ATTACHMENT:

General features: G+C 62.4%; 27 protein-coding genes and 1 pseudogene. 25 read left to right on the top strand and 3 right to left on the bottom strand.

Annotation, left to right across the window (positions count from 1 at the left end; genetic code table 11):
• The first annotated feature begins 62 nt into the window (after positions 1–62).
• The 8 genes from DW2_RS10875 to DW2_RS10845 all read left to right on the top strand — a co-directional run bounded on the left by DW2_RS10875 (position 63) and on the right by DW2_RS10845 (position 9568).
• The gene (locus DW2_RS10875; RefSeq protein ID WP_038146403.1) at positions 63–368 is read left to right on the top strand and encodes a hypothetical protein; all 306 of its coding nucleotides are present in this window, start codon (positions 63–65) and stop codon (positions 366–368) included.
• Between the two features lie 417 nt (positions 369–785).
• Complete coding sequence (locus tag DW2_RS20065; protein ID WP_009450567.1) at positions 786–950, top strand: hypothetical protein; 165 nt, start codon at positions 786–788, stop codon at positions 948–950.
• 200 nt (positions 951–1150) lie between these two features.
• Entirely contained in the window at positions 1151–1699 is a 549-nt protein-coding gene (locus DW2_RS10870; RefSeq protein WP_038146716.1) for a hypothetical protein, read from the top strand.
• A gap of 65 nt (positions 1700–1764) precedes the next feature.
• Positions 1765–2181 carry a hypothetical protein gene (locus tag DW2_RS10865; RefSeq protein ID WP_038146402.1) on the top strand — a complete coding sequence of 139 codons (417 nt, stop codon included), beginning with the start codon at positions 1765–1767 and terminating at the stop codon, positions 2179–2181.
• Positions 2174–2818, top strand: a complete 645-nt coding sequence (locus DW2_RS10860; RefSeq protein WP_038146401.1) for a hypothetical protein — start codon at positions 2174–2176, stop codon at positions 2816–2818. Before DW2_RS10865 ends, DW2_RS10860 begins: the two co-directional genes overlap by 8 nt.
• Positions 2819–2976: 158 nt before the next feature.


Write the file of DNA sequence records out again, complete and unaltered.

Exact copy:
General features: G+C 62.4%; 27 protein-coding genes and 1 pseudogene. 25 read left to right on the top strand and 3 right to left on the bottom strand.

Annotation, left to right across the window (positions count from 1 at the left end; genetic code table 11):
• The first annotated feature begins 62 nt into the window (after positions 1–62).
• The 8 genes from DW2_RS10875 to DW2_RS10845 all read left to right on the top strand — a co-directional run bounded on the left by DW2_RS10875 (position 63) and on the right by DW2_RS10845 (position 9568).
• The gene (locus DW2_RS10875; RefSeq protein ID WP_038146403.1) at positions 63–368 is read left to right on the top strand and encodes a hypothetical protein; all 306 of its coding nucleotides are present in this window, start codon (positions 63–65) and stop codon (positions 366–368) included.
• Between the two features lie 417 nt (positions 369–785).
• Complete coding sequence (locus tag DW2_RS20065; protein ID WP_009450567.1) at positions 786–950, top strand: hypothetical protein; 165 nt, start codon at positions 786–788, stop codon at positions 948–950.
• 200 nt (positions 951–1150) lie between these two features.
• Entirely contained in the window at positions 1151–1699 is a 549-nt protein-coding gene (locus DW2_RS10870; RefSeq protein WP_038146716.1) for a hypothetical protein, read from the top strand.
• A gap of 65 nt (positions 1700–1764) precedes the next feature.
• Positions 1765–2181 carry a hypothetical protein gene (locus tag DW2_RS10865; RefSeq protein ID WP_038146402.1) on the top strand — a complete coding sequence of 139 codons (417 nt, stop codon included), beginning with the start codon at positions 1765–1767 and terminating at the stop codon, positions 2179–2181.
• Positions 2174–2818, top strand: a complete 645-nt coding sequence (locus DW2_RS10860; RefSeq protein WP_038146401.1) for a hypothetical protein — start codon at positions 2174–2176, stop codon at positions 2816–2818. Before DW2_RS10865 ends, DW2_RS10860 begins: the two co-directional genes overlap by 8 nt.
• Positions 2819–2976: 158 nt before the next feature.